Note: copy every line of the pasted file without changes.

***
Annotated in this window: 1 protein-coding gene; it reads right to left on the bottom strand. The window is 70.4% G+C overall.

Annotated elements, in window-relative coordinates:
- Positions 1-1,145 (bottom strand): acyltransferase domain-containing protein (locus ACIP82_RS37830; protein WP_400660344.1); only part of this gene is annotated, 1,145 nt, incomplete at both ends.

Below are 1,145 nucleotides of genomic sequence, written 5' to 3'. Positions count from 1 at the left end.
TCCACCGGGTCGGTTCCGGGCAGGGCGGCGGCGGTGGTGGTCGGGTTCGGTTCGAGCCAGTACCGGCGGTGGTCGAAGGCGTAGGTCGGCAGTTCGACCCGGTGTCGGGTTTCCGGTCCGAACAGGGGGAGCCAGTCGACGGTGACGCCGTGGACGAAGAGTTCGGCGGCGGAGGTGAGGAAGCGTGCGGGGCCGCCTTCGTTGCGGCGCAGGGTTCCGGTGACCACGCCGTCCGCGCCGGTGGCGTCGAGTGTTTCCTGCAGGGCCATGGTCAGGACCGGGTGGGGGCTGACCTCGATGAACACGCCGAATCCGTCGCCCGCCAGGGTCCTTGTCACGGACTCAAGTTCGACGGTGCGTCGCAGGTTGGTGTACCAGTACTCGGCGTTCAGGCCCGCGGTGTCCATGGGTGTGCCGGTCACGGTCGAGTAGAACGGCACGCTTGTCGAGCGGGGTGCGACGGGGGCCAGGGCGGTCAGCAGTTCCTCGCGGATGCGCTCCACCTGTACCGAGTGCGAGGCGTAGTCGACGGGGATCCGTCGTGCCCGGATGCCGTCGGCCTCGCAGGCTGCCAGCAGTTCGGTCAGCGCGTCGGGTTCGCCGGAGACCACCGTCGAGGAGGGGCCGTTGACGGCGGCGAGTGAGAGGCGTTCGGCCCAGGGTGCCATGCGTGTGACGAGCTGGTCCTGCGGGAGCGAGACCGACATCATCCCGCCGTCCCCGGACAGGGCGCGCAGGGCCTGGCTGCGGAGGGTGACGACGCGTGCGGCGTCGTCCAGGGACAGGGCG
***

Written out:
Annotated in this window: 1 protein-coding gene; it reads right to left on the bottom strand. The window is 70.4% G+C overall.

Annotated elements, in window-relative coordinates:
- Positions 1-1,145 (bottom strand): acyltransferase domain-containing protein (locus ACIP82_RS37830; protein WP_400660344.1); only part of this gene is annotated, 1,145 nt, incomplete at both ends.

Below are 1,145 nucleotides of genomic sequence, written 5' to 3'. Positions count from 1 at the left end.
TCCACCGGGTCGGTTCCGGGCAGGGCGGCGGCGGTGGTGGTCGGGTTCGGTTCGAGCCAGTACCGGCGGTGGTCGAAGGCGTAGGTCGGCAGTTCGACCCGGTGTCGGGTTTCCGGTCCGAACAGGGGGAGCCAGTCGACGGTGACGCCGTGGACGAAGAGTTCGGCGGCGGAGGTGAGGAAGCGTGCGGGGCCGCCTTCGTTGCGGCGCAGGGTTCCGGTGACCACGCCGTCCGCGCCGGTGGCGTCGAGTGTTTCCTGCAGGGCCATGGTCAGGACCGGGTGGGGGCTGACCTCGATGAACACGCCGAATCCGTCGCCCGCCAGGGTCCTTGTCACGGACTCAAGTTCGACGGTGCGTCGCAGGTTGGTGTACCAGTACTCGGCGTTCAGGCCCGCGGTGTCCATGGGTGTGCCGGTCACGGTCGAGTAGAACGGCACGCTTGTCGAGCGGGGTGCGACGGGGGCCAGGGCGGTCAGCAGTTCCTCGCGGATGCGCTCCACCTGTACCGAGTGCGAGGCGTAGTCGACGGGGATCCGTCGTGCCCGGATGCCGTCGGCCTCGCAGGCTGCCAGCAGTTCGGTCAGCGCGTCGGGTTCGCCGGAGACCACCGTCGAGGAGGGGCCGTTGACGGCGGCGAGTGAGAGGCGTTCGGCCCAGGGTGCCATGCGTGTGACGAGCTGGTCCTGCGGGAGCGAGACCGACATCATCCCGCCGTCCCCGGACAGGGCGCGCAGGGCCTGGCTGCGGAGGGTGACGACGCGTGCGGCGTCGTCCAGGGACAGGGCG